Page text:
Rings are one of the most important pieces of jewellery you’ll ever wear. So, it’s only fair that you spend some time considering which ring band will go best with your wedding bands when choosing a new set.
Here are seven things to consider before making your final decision:
Your fingers change sizes a lot.
Your fingers change sizes a lot. It will be obvious and uncomfortable if you’re wearing a too-tight or loose ring.
To avoid this problem, measure your finger size at different times of the day, then compare those measurements with what’s available in the store.
Trying Different Sizes is Important
You should also consider the size of your ring band. The best way to figure this out is by putting on an engagement ring band and seeing how it fits or trying on different sizes at jewellers or jewellery stores.
If you’re worried about matching your engagement ring with your wedding band, don’t worry!
There are so many options when it comes to choosing the perfect fit for both pieces:
Matching sets are often available in gold and silver settings; however, they may not be as elegant as matching bands made from metals (such as gold and platinum) if this sounds like something that would appeal to you, then go ahead and look into purchasing one!
As a rule of thumb, thick bands are more casual, while thin bands feel more formal.
As a rule of thumb, thick bands are more casual, and thin bands feel more formal. Narrow bands are easy to resize and can be resized by a jeweller. Thick rings are harder to resize, so if you’re planning on getting your ring resized after purchase, choosing a thinner band that is easier on the wallet, in the long run, might be worth it.
Thin rings tend to cost more than their thicker counterparts because they require much less metal when made—but this also means they won’t fit as snugly or smoothly around your finger as one with extra material would (and may even get caught up in other things).
If this sounds like something that concerns you personally when wearing thin rings: don’t sweat it! It’s possible for someone with an active lifestyle without being limited by size constraints.
Consider a band with added intrigue or symbolism.
Symbols are a great way to show your style. They can be subtle or dramatic, meaningful or completely random, and they can be used in any combination. Symbols are also quite common on jewellery pieces because they’re often simple and easy to reproduce.
If you’re looking for something more unique than the typical symbol-laden band, consider adding intrigue or symbolism to your ring band by going with an animal print (for example) rather than just plain silver.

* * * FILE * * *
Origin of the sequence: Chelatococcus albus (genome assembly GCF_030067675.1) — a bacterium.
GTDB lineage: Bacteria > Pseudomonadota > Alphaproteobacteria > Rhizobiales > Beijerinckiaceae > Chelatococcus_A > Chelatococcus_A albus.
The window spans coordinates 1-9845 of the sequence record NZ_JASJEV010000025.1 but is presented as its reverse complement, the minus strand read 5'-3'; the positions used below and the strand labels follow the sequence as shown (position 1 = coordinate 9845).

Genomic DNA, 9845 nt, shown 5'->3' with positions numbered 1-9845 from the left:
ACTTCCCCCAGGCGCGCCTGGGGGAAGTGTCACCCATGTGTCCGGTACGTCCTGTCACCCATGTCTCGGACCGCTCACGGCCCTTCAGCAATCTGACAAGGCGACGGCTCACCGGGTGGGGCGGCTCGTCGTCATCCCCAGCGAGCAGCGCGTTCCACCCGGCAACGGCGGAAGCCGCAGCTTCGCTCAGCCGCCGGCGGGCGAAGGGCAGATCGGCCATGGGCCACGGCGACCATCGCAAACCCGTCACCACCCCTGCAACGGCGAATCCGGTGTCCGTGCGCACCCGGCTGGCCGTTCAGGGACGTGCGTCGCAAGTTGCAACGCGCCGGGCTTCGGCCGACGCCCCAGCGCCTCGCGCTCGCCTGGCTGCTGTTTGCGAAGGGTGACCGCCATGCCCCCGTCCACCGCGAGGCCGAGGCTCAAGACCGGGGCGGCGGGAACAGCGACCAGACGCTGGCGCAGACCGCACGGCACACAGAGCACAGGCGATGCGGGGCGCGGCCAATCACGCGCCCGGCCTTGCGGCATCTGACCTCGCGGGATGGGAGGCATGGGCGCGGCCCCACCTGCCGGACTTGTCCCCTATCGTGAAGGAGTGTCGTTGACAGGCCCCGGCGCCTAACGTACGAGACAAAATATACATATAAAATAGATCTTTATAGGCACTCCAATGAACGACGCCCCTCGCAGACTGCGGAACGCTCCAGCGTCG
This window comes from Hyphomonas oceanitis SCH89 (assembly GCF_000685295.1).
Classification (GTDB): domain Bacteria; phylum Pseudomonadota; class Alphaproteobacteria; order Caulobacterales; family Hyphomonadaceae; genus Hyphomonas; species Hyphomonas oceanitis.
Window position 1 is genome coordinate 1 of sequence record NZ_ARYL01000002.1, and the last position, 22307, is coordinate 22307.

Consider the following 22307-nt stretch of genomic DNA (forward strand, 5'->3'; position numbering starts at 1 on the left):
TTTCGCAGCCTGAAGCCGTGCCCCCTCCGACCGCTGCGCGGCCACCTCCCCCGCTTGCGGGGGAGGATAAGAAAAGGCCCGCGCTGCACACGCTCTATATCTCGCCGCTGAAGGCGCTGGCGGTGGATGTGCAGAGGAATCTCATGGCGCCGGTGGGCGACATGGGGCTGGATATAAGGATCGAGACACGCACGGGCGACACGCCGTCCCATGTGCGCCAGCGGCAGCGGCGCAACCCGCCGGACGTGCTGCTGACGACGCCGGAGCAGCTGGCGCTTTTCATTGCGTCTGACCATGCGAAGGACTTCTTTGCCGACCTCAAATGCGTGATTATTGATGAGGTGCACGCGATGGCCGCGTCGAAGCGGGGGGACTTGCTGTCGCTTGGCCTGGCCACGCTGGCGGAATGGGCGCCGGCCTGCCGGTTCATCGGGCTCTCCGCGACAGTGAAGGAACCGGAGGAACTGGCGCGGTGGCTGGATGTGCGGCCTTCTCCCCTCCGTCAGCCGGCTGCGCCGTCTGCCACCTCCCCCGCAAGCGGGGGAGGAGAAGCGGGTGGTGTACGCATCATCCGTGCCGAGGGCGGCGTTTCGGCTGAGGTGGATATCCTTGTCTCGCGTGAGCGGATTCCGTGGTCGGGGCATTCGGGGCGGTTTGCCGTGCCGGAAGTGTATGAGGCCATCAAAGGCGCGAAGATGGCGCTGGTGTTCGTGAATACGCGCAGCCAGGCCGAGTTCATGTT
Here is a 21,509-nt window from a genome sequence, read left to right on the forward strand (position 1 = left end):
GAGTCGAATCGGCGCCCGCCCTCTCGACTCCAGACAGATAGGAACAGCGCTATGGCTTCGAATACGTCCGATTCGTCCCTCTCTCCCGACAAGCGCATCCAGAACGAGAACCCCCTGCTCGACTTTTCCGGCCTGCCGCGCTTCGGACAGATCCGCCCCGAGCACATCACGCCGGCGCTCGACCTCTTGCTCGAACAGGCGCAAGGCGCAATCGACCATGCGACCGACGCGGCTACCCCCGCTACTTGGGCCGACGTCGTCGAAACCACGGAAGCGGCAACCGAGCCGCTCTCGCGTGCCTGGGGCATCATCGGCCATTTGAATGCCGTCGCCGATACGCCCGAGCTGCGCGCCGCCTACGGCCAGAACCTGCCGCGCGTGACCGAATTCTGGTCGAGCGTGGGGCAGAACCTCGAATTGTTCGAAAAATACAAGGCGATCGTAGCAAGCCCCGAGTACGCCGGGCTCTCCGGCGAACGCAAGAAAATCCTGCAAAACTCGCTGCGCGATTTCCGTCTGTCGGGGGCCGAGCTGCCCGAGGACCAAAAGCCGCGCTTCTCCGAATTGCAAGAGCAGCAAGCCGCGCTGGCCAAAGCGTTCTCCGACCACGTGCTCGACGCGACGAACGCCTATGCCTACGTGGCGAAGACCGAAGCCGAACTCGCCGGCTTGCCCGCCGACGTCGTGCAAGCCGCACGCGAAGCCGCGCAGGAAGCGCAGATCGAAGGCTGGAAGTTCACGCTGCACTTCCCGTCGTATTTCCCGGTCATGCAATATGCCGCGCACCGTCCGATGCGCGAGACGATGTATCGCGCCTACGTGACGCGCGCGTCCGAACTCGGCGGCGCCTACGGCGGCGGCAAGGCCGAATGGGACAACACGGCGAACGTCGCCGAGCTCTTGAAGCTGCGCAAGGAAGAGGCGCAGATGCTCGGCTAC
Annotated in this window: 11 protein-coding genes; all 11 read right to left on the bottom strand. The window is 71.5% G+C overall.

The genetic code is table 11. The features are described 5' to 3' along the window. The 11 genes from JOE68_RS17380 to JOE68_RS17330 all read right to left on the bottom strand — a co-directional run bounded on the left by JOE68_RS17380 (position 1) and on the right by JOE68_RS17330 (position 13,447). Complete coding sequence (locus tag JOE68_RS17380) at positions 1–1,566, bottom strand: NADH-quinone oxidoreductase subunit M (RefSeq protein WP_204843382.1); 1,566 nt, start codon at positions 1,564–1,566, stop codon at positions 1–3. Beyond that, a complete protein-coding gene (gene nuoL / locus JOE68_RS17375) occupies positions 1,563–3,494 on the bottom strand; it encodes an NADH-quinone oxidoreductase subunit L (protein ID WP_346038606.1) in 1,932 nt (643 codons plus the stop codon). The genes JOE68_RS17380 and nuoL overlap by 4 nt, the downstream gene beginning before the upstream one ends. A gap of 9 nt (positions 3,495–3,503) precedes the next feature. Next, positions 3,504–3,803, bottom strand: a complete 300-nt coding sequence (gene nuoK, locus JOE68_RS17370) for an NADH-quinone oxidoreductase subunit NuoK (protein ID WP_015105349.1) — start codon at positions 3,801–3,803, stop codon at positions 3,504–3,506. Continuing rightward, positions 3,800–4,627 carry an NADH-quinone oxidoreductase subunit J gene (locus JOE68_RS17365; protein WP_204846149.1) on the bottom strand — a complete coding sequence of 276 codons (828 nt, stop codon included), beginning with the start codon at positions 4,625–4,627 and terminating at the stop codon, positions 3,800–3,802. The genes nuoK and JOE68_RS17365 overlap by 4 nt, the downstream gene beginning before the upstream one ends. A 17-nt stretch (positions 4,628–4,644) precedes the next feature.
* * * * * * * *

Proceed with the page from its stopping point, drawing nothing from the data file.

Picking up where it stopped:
Go for the metal you prefer.
If you’re already in love with the idea of a ring band but aren’t sure which metal is right, it’s time to consider some options. Here are some questions to ask yourself:
What colour do I like? Do I want something bold or subtle? Do my tastes change over time?
What kind of jewellery do I wear most often? Do my preferences vary depending on the occasion (e.g., wedding rings vs. everyday rings)?
Do I want something that stands out or blends in with my wardrobe choices more than others might—or vice versa?
Matching isn’t always a must.
It’s important to note that matching isn’t always a must. Your engagement ring and wedding band can be made of different metals with different styles, sizes, and shapes.
You may also consider whether you want your engagement ring to contrast with your wedding band—or vice versa.
There are many different ways to do the same thing.
You can wear a wedding band that is different from your engagement ring. For example, you may have an oval setting and want to add some sparkle by wearing a round band.
Or maybe you’re looking for something more modern and prefer square or rectangular-shaped stones.
You can also wear the same metal as your engagement ring (and vice versa). Gold is considered traditional by many cultures, but silver and rose gold are becoming increasingly popular too!
If this isn’t what you’re looking for—or if it’s not available where you live—you might consider buying one that falls in between those two categories: platinum or palladium alloyed with 14k goldsmithing techniques such as rhodium plating or electro-galvanized coating (which gives it its yellow tint).
So, there you have it. It’s not always necessary to go out and buy a specific engagement ring band (or at least not if you’re looking for something that won’t cost an arm and a leg).
Still, we hope this guide has helped you understand the different types of bands available today and what style is right for your preferences.
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